The devastating drought of 1988 is still fresh on farmers' minds, and insurers say they're getting a bumper crop of business this year - a lot earlier than usual.
More than 100 million acres of farm land are expected to be insured this year, compared with about 75 million acres in 1988, says Gene Gantz, executive director of the American Association of Crop Insurers."It is a gigantic record," he said, adding that up to 150 million acres could be covered if conditions remain dry through the April 15 deadline for signing up for federally subsidized multi-peril crop insurance.
Rainfall has been in short supply so far this year, scaring many farmers who watched their fields and pocketbooks shrivel during last year's long, hot and dry summer across the Farm Belt.
The drought resulted in a $3.9 billion federal bailout.
"When the house burns down down the street, most people get out their homeowners policy to check and see if they're covered," Gantz said in a telephone interview from the Washington, D.C., office of the trade group. "And if you don't have a policy, you get one."
Gantz said some insurers already are reporting two to three times their normal farm business.
Joy Tegels, general manager of Agri-Business Insurance Consultants Ltd. in the central Iowa community of Nevada, said crop insurance business already is up 25 percent.
She said that in Iowa, where 44 percent of the crop land was covered by federal crop insurance last year, an estimated 60 percent of crops would be covered this year if there's no substantial rainfall soon.
"We have not (yet) seen the deluge we're going to see if the weather pattern stays the same," she said. "Our office will be like Sears, you'll have to take a number" to be served.
The selling point this year, said Tegels, is that people collected on federal crop insurance policies.
The Federal Crop Insurance Corp. reported paying claims of nearly $1.2 billion on $435 million in premiums collected last year, said Michael Forgash, a spokesman in Washington for the government-supported program. The program insures against drought losses and protects against insect infestation, plant disease, and damage from hail, winds and flooding.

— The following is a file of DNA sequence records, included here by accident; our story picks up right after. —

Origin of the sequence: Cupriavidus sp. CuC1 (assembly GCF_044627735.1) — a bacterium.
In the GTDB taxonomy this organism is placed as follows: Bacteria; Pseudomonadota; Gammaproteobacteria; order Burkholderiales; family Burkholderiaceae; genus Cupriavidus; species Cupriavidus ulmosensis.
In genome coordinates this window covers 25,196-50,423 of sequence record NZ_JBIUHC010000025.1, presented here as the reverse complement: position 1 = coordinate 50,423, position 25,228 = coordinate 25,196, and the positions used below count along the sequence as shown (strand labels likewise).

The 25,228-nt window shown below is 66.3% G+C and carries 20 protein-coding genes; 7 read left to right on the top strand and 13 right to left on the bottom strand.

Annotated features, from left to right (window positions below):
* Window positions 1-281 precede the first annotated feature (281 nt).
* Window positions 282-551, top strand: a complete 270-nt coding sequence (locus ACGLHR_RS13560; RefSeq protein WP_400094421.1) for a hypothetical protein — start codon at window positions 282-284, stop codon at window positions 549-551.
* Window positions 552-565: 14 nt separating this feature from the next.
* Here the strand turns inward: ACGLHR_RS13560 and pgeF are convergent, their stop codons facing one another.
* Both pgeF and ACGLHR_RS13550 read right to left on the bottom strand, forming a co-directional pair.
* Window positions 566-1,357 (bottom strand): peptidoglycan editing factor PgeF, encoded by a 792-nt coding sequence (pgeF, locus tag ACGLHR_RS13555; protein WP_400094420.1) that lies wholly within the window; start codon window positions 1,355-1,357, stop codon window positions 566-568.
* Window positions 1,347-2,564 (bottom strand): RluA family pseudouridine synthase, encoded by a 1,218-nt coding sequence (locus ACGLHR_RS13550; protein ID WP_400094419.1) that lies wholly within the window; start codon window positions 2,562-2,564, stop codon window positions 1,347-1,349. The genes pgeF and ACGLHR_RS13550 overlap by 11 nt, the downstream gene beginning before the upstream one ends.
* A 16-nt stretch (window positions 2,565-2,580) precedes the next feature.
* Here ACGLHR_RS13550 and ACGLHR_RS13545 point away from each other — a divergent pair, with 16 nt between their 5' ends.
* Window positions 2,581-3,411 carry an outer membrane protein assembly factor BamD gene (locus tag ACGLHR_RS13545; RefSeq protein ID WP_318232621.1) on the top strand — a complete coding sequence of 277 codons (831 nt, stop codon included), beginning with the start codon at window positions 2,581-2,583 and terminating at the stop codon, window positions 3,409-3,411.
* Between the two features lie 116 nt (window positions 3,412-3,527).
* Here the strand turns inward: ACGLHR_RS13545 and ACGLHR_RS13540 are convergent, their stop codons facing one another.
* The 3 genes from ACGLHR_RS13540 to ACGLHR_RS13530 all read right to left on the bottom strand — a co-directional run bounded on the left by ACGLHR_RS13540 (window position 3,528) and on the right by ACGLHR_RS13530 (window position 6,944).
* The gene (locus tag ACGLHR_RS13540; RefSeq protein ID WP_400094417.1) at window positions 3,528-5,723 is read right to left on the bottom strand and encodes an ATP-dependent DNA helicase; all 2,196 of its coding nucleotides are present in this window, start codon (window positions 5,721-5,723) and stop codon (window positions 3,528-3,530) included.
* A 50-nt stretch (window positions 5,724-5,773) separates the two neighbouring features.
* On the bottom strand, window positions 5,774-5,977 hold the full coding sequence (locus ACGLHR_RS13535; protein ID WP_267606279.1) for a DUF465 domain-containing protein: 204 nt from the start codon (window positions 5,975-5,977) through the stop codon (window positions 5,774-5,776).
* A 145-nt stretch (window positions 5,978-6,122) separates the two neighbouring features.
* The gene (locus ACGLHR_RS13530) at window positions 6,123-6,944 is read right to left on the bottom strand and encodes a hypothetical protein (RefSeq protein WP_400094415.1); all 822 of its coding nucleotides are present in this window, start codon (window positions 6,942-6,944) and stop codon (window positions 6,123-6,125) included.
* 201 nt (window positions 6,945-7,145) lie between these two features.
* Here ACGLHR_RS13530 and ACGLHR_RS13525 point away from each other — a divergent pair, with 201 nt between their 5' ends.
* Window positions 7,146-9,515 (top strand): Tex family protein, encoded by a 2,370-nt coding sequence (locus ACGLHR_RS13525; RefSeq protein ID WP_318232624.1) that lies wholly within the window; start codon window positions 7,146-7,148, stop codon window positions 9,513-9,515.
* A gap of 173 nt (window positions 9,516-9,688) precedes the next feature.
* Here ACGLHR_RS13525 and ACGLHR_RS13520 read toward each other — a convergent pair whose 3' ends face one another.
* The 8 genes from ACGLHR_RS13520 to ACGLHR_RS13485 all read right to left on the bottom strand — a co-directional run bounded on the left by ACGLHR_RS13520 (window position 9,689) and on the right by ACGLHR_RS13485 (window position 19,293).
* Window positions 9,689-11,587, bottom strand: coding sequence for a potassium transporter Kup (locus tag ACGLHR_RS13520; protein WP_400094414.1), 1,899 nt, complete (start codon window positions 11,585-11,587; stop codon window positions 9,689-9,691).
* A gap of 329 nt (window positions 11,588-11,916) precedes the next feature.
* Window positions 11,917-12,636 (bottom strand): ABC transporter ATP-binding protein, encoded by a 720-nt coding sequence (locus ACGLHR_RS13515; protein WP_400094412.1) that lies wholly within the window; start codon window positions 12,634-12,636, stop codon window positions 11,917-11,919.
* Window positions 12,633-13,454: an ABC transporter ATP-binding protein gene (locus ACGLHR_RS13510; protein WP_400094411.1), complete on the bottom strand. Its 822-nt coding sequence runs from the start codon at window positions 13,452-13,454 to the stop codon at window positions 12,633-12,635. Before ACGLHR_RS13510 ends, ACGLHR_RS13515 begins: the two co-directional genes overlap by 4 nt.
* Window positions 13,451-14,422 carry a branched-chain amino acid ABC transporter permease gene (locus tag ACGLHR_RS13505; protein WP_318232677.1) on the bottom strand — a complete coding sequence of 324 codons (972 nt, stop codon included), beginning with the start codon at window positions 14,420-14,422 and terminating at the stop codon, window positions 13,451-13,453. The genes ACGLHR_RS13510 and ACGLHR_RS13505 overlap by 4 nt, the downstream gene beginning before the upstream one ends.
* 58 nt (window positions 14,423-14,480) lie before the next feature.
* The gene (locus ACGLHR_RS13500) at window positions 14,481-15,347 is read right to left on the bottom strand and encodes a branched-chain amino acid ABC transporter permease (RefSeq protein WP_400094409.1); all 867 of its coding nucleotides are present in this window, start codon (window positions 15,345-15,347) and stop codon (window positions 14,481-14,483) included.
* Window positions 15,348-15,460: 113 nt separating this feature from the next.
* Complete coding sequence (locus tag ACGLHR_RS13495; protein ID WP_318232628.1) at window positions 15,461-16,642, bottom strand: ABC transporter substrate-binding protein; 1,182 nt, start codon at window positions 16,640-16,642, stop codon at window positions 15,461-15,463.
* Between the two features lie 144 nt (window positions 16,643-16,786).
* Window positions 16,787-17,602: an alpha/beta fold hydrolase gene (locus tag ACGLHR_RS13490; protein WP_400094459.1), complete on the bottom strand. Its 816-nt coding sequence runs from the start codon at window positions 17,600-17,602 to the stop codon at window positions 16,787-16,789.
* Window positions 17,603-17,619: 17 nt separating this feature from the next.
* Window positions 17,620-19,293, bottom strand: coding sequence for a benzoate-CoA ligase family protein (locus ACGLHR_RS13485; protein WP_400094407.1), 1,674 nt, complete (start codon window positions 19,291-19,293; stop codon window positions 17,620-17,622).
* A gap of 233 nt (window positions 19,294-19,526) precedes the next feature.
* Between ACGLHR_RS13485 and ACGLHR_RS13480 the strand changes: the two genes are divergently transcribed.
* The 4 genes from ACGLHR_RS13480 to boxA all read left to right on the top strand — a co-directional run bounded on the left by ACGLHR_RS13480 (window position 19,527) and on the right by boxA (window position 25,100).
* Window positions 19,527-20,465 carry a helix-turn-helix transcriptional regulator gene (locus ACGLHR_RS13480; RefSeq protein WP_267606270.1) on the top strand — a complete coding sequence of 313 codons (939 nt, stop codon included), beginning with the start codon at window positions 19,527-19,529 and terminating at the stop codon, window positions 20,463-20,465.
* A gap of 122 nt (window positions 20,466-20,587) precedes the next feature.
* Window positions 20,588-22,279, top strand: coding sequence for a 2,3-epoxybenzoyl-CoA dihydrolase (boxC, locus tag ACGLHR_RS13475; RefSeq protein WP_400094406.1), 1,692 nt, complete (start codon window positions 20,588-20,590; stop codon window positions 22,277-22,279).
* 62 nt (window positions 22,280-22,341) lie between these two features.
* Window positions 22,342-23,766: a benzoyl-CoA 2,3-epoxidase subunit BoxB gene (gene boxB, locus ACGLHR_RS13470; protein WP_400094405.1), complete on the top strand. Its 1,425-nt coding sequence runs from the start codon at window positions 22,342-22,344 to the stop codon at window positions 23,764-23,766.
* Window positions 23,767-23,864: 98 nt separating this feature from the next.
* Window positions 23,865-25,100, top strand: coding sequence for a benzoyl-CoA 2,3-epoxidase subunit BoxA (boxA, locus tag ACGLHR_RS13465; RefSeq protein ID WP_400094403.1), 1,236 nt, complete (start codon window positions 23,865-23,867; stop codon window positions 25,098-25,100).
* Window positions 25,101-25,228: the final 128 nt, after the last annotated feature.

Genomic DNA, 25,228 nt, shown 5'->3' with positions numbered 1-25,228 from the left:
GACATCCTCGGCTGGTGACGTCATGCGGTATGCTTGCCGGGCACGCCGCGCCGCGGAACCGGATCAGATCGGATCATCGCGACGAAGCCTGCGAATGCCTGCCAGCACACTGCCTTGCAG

The biggest payout to any state went to North Dakota, where $550 in claims were paid for every $100 in premiums collected, covering a total of $187.1 million in damages.
Iowa ranked second, with $127.7 million, or $320 in claims for every $100 in premiums collected.
Congress has warned that it won't be so willing to stage a rescue this year for those who failed to insure themselves against losses last year.
"I wouldn't count on it in 1989," said Rep. Tom Tauke, R-Iowa.
Tauke said Congress was able to help drought-plagued farmers last year because there were "a couple of billion dollars to play with" after a miscalculation of the cost of the farm program, "and it was an election year."
Fueling the pressure to buy coverage was a requirement that those who received federal emergency assistance last year be insured this year.
Bankers, too, are demanding borrowers to carry drought policies as collateral on crop loans.
Federal crop insurance plans allow farmers to choose coverage that will pay the equivalent of 50 percent, 65 percent or 75 percent of the 10-year average yields on production.
Forgash said premium rates won't change this year as a result of last year's heavy claims. He said the system is not geared to reacting quickly to such payouts.
"It would be patently unfair to recover an entire catastrophic loss in one insurance year," he said.
The rush to insure apparently has not been affected by allegations last year that an insurance company had reneged on drought-insurance policies.